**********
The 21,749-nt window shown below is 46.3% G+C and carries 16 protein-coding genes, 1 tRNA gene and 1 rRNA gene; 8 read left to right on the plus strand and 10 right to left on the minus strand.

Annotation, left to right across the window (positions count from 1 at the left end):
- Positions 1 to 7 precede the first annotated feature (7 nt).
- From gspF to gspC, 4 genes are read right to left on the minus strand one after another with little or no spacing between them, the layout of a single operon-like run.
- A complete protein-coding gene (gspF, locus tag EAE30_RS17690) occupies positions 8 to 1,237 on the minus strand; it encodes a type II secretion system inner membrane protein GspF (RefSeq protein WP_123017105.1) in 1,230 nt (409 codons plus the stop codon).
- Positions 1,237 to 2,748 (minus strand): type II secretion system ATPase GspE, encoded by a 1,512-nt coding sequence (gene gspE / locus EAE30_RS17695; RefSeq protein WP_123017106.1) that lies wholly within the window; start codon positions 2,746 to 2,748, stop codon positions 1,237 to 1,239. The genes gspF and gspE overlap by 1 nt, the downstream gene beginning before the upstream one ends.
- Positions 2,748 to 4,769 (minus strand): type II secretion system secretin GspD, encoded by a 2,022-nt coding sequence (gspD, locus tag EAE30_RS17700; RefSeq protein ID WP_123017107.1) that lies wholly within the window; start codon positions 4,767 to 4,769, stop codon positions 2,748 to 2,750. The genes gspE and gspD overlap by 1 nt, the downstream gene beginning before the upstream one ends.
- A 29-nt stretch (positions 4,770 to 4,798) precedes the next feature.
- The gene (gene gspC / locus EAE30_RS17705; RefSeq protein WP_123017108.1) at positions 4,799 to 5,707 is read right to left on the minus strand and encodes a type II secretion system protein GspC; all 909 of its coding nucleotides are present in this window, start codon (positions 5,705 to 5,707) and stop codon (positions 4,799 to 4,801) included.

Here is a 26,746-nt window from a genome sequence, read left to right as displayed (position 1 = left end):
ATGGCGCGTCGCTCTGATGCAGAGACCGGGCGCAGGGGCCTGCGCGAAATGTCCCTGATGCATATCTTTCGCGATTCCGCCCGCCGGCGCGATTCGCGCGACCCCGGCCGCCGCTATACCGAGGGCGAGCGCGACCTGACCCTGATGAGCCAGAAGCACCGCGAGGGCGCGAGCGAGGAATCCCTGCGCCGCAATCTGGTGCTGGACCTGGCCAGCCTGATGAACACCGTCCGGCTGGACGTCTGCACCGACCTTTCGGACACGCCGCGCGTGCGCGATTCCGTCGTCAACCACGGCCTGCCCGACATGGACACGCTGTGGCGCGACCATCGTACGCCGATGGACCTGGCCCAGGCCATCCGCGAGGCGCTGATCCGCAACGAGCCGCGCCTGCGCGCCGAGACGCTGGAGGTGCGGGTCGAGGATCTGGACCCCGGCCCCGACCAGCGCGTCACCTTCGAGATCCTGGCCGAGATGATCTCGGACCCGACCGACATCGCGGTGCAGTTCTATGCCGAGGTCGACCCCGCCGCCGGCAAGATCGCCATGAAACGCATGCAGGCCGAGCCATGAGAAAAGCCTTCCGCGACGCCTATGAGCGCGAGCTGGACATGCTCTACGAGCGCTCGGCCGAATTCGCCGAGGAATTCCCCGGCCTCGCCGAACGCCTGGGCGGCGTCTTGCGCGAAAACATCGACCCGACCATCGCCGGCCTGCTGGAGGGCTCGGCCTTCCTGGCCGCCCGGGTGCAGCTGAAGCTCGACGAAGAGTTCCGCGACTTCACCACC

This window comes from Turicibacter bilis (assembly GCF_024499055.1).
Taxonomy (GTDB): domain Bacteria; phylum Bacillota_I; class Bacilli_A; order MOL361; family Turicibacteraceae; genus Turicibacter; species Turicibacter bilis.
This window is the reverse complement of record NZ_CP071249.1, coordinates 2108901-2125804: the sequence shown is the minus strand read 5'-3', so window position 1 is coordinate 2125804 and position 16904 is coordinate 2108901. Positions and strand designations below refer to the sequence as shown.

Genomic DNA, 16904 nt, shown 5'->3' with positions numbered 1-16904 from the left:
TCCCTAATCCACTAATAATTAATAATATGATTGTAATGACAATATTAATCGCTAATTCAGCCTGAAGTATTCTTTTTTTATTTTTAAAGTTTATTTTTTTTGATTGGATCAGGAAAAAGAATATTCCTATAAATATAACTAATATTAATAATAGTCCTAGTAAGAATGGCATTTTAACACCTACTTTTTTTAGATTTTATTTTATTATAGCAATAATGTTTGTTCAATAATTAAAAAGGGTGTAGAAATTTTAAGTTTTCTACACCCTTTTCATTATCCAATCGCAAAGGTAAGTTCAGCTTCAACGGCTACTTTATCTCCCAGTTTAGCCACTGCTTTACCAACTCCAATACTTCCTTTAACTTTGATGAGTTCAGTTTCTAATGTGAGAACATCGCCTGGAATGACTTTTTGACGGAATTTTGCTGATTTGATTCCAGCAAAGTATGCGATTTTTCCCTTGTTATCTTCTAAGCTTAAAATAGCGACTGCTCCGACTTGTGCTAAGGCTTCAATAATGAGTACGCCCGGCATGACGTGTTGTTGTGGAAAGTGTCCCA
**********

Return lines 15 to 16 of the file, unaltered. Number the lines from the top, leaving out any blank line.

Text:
Genomic DNA, 16904 nt, shown 5'->3' with positions numbered 1-16904 from the left:
TCCCTAATCCACTAATAATTAATAATATGATTGTAATGACAATATTAATCGCTAATTCAGCCTGAAGTATTCTTTTTTTATTTTTAAAGTTTATTTTTTTTGATTGGATCAGGAAAAAGAATATTCCTATAAATATAACTAATATTAATAATAGTCCTAGTAAGAATGGCATTTTAACACCTACTTTTTTTAGATTTTATTTTATTATAGCAATAATGTTTGTTCAATAATTAAAAAGGGTGTAGAAATTTTAAGTTTTCTACACCCTTTTCATTATCCAATCGCAAAGGTAAGTTCAGCTTCAACGGCTACTTTATCTCCCAGTTTAGCCACTGCTTTACCAACTCCAATACTTCCTTTAACTTTGATGAGTTCAGTTTCTAATGTGAGAACATCGCCTGGAATGACTTTTTGACGGAATTTTGCTGATTTGATTCCAGCAAAGTATGCGATTTTTCCCTTGTTATCTTCTAAGCTTAAAATAGCGACTGCTCCGACTTGTGCTAAGGCTTCAATAATGAGTACGCCCGGCATGACGTGTTGTTGTGGAAAGTGTCCCA